NASHVILLE, Tenn. (AP) - State. Rep. Joe Armstrong says he hopes the “truth comes out” when he goes to trial on federal fraud and tax evasion charges.
The Knoxville Democrat has a Feb. 23 trial date on charges in connection to an increase in the state’s cigarette tax.
A June 16 indictment accuses him of devising a scheme beginning in 2006 to profit from the cigarette tax increase planned by then-Gov. Phil Bredesen.
According to the charges, Armstrong borrowed $250,000 to buy tax stamps at the old 20-cent rate, and then sold them at a profit after lawmakers approved a 42-cent increase.
Armstrong is accused of failing to report more than $318,000 in income. He has pleaded not guilty to the charges.
Armstrong told The Associated Press in a phone interview Thursday that he’s optimistic about the outcome of the trial.
“I pray that the truth comes out,” Armstrong said. “The truth is what’s going to vindicate me.”
He said he quietly stepped down from his position as House minority leader pro tempore in the House Democratic Caucus to concentrate on his tax issue.
Shortly after his indictment in June, he said he sent an email to fellow Democrats, which is in compliance with House Democratic Caucus rules calling for resignation from any leadership position upon indictment.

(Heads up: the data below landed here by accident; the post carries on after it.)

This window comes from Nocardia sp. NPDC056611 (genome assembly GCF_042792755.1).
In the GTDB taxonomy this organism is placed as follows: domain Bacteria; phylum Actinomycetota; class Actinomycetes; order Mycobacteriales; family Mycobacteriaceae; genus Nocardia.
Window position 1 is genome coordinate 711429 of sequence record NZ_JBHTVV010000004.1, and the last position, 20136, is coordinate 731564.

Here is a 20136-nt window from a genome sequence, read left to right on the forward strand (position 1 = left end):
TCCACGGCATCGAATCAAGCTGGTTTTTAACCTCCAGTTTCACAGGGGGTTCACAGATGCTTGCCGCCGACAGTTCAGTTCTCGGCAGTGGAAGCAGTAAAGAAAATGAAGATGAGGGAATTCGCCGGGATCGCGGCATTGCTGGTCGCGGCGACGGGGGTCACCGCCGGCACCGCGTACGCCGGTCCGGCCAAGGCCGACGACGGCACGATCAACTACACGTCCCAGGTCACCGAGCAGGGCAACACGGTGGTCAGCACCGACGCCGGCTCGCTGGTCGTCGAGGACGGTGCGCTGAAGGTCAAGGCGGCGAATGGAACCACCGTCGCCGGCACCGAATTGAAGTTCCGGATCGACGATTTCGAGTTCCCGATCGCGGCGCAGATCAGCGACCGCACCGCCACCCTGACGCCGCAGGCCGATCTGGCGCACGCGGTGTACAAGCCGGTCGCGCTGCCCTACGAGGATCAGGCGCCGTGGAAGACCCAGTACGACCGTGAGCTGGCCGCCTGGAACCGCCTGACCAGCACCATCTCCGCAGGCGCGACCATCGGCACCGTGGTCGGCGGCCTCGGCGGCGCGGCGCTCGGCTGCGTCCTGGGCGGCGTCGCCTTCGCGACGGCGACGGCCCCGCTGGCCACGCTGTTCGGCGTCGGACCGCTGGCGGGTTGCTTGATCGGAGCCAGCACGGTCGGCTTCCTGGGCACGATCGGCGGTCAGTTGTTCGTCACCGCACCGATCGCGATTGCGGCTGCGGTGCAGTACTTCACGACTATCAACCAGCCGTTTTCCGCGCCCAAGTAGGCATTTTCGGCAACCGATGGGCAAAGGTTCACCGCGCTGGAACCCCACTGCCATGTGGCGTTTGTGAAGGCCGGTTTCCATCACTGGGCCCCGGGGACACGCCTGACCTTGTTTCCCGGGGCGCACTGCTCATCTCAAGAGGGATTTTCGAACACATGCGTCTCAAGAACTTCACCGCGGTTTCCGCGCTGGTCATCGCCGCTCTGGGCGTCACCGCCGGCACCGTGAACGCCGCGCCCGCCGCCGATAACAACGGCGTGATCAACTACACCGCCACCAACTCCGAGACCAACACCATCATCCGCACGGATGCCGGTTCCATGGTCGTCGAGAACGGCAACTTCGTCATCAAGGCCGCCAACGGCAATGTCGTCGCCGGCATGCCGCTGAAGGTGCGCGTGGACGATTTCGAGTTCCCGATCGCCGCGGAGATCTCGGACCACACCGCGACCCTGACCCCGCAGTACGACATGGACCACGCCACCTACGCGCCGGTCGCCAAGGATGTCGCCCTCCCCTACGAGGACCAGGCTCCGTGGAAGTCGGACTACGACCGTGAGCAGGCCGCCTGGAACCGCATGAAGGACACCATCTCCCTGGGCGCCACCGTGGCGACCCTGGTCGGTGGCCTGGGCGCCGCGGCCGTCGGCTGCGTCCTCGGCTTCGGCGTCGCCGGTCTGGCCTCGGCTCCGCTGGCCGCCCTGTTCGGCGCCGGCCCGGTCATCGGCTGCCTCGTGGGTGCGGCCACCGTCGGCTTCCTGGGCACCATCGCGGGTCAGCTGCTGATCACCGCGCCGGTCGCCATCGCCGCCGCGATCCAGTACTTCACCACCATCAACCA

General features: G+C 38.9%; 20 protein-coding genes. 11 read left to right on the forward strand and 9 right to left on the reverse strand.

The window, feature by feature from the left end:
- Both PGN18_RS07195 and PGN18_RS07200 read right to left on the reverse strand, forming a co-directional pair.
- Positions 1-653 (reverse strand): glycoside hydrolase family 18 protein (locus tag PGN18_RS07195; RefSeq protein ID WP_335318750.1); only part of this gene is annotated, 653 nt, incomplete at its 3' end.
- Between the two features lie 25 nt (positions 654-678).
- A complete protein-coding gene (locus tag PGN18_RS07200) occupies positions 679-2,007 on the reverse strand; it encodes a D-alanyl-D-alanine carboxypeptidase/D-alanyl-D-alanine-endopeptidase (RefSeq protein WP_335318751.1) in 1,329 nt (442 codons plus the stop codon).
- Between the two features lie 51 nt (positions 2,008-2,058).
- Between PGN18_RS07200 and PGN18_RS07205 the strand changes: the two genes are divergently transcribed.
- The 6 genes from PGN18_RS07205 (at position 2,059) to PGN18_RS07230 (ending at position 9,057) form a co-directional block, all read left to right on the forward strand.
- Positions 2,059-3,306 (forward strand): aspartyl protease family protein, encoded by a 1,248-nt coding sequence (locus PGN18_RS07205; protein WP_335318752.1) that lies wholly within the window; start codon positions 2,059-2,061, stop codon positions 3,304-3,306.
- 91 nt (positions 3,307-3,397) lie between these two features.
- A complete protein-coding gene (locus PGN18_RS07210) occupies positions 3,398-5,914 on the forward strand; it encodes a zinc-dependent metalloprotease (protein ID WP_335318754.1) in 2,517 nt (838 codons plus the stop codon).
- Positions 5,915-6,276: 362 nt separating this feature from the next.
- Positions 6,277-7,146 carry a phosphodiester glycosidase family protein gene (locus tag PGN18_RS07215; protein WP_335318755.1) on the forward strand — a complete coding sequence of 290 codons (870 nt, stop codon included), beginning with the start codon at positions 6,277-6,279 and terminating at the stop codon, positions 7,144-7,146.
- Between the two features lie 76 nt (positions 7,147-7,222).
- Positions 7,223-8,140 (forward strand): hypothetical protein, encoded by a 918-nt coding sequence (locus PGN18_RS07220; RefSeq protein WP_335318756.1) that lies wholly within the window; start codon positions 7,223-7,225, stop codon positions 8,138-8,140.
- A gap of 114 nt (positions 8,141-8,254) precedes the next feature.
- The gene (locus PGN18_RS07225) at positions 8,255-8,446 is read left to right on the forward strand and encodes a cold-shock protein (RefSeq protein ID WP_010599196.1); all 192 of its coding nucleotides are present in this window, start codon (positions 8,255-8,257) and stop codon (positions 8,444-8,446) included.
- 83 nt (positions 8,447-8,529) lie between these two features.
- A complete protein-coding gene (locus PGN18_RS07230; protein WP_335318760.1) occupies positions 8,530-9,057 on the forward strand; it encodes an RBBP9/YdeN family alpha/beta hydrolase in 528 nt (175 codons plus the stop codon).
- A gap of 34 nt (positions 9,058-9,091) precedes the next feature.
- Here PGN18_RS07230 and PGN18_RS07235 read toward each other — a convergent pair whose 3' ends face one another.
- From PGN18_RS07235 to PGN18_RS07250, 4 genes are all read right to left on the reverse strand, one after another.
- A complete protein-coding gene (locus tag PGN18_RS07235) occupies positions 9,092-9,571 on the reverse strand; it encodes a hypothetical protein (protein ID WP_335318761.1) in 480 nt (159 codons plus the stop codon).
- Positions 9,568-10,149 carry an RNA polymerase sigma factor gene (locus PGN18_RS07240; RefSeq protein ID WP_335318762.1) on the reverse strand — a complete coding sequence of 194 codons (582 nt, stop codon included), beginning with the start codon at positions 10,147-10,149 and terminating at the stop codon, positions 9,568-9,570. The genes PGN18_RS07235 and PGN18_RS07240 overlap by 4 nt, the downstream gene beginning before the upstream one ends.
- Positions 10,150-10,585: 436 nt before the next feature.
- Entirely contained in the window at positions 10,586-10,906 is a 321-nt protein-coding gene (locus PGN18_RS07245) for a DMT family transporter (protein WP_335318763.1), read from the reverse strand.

Despite the charges, Armstrong said he hopes to eventually return to the leadership post.
“At this point, the position is still open for me after I’m vindicated to come back,” he said.
House Democratic Leader Craig Fitzhugh of Ripley says Armstrong has the caucus’ support.
“He has the benefit of presumption of innocence and the caucus certainly wants to give him that,” Fitzhugh said. “He’s very optimistic about it, so we are too.”
The House Ethics Committee is likely to look into the allegations against Armstrong, but a meeting has not yet been scheduled.
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